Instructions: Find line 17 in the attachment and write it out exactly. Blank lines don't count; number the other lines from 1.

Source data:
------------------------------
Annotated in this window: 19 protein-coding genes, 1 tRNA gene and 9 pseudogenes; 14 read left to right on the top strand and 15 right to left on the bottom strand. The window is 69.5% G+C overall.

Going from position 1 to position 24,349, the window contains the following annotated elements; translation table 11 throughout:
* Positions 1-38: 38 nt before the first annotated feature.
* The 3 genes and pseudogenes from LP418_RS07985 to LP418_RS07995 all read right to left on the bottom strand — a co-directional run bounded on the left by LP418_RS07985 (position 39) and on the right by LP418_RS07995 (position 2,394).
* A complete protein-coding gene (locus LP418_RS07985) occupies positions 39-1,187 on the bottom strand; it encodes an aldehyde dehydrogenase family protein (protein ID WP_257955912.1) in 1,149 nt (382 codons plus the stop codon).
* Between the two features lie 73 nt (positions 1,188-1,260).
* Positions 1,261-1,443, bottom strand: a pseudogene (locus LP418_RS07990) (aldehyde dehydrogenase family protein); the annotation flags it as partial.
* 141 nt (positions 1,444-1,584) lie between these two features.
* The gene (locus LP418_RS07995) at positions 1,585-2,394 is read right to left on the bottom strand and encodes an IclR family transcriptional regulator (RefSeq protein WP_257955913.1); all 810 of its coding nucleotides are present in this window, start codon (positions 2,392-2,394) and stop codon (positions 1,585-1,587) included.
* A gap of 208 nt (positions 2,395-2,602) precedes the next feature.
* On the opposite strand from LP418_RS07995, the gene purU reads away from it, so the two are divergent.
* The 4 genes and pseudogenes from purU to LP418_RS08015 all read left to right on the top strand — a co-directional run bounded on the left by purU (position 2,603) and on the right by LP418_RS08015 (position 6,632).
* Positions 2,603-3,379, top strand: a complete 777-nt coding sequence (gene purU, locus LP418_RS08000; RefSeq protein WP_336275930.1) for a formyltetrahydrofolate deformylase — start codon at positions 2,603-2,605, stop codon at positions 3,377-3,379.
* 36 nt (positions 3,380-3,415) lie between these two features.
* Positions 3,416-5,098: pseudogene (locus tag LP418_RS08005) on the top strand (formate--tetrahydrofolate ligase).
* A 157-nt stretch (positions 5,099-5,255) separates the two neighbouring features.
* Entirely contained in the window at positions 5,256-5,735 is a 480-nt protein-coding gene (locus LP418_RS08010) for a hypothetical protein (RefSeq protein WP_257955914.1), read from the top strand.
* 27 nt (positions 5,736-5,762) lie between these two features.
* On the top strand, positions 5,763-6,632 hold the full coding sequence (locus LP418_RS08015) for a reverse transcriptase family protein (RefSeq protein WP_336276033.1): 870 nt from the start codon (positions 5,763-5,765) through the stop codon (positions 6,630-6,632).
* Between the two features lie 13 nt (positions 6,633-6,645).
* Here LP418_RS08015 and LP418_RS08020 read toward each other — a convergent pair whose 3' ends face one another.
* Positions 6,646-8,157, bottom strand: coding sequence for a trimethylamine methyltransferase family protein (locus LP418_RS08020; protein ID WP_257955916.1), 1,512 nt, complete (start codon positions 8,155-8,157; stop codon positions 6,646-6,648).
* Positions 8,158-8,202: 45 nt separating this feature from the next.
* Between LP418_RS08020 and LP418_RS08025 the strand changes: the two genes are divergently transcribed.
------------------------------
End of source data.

* Entirely contained in the window at positions 5,256-5,735 is a 480-nt protein-coding gene (locus LP418_RS08010) for a hypothetical protein (RefSeq protein WP_257955914.1), read from the top strand.